New Business or 'hobby'?

Discussion in 'Legal' started by Dani B, Mar 7, 2018.

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  1. Dani B

    Dani B UKBF Newcomer Free Member

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    Hi there,

    I have recently started to list for sale my handmade newborn gift hampers and nappy cakes on eBay and on Facebook Marketpage. It's a bit of a hobby at the moment but I'm keen to get a logo, name and potentially a website to sell them under; not because I anticipate a high turn over (I'm keen to keep this small and manageable) but because I feel a logo and name to sell my baby gifts under looks more professional. However, in legal terms, I'm not sure what I have to register, what I have to copywrite and what I have to declare.

    I have identified a company name (one that Duport Associates tells me is available) but would I have to register as a sole trader / self-employed if I choose this route? Can I not just 'buy' the name to prevent it from being used? Sorry for the ignorance here ... business law is not something I have any knowledge of at all (I'm a primary school teacher!). As I say, I want to keep this small and simple, I'd just rather do it under a 'name' and with a suitable / memorable logo.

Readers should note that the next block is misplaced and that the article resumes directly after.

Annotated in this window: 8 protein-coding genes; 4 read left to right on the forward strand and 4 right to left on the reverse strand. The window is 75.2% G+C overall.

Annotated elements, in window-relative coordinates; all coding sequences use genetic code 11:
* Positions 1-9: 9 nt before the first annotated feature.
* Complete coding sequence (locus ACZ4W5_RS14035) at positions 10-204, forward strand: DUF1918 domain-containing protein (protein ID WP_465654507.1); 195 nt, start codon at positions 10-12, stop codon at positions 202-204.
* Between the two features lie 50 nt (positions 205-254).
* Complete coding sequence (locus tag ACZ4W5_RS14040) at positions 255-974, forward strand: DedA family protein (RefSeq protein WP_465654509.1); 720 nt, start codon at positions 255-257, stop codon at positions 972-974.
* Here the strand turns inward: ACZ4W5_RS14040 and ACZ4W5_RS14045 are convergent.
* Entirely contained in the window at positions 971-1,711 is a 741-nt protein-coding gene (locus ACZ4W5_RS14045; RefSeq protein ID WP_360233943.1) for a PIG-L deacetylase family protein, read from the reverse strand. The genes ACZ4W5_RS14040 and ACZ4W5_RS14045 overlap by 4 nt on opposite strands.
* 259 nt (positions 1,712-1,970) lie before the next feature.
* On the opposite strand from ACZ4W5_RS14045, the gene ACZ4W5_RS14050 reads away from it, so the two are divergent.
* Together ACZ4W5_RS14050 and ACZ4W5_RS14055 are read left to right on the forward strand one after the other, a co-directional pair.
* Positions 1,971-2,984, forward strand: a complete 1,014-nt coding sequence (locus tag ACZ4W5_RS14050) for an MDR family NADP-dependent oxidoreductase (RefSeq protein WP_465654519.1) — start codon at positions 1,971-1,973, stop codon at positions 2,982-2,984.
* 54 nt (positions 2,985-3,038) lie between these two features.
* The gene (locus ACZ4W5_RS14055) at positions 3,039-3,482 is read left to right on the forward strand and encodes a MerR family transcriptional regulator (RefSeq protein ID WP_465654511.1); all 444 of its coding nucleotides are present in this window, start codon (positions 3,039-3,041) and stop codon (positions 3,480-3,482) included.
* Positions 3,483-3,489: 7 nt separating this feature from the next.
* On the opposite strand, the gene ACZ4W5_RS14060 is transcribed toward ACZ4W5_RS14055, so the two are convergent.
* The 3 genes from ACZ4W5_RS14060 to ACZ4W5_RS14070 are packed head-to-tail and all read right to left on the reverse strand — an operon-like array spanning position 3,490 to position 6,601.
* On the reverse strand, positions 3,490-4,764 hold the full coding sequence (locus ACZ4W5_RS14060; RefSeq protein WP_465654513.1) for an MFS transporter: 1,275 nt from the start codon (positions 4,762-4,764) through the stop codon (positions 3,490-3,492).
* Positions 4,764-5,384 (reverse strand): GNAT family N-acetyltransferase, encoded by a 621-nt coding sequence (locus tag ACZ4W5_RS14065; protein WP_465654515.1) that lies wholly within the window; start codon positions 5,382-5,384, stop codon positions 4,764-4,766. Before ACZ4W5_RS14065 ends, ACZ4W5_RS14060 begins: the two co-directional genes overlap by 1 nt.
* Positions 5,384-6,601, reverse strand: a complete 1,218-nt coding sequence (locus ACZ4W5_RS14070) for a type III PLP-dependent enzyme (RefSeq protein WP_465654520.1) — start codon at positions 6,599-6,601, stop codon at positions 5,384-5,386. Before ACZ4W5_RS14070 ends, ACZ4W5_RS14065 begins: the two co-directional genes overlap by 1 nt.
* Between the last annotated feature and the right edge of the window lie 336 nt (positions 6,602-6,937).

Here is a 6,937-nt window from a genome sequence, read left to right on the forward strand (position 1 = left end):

I have also used to create a logo and to find a suitable domain name. The website allows me to 'buy' the logo and domain name, but would I then HAVE to get a copywrite on the logo? I'm not fussed if others decide to use a similar logo to mine but I also don't want to get into trouble for using a logo that is the same or similar to another's.

    And lastly ... If I set up and sell through a website, do I HAVE to then comply with consumer law and offer refunds, etc.? At the moment through eBay and Facebook Marketpage I do not offer refunds or returns unless they are found to be faulty.

    So sorry for my lack of knowledge on all of this! Hoping you can all point me in the right direction (or based on my inexperience, advise me to leave well alone)! :eek:)

    Thank you!
    Posted: Mar 7, 2018 By: Dani B Member since: Mar 7, 2018
  2. Scalloway

    Scalloway UKBF Legend Free Member

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    Posted: Mar 7, 2018 By: Scalloway Member since: Jun 6, 2010
  3. DontAsk

    DontAsk UKBF Ace Free Member

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    Yes, even on eBay. Although written from a buyer perspective, see

    You MUST offer returns and refunds. Make sure your Ts&Cs clearly state that the buyer is responsible for return postage, unless the goods are faulty, otherwise you will also have to pay for the return.
    Posted: Mar 8, 2018 By: DontAsk Member since: Jan 7, 2015
  4. Caledonian TV

    Caledonian TV UKBF Regular Free Member

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    By 'buying a name' I assume you mean setting up a limited company registered at Companies house? Be aware that this means setting up a legal entity which has, in essence, its own 'personality' but is under your control.and there are some ongoing responsibilities that go with that... I'll return to these.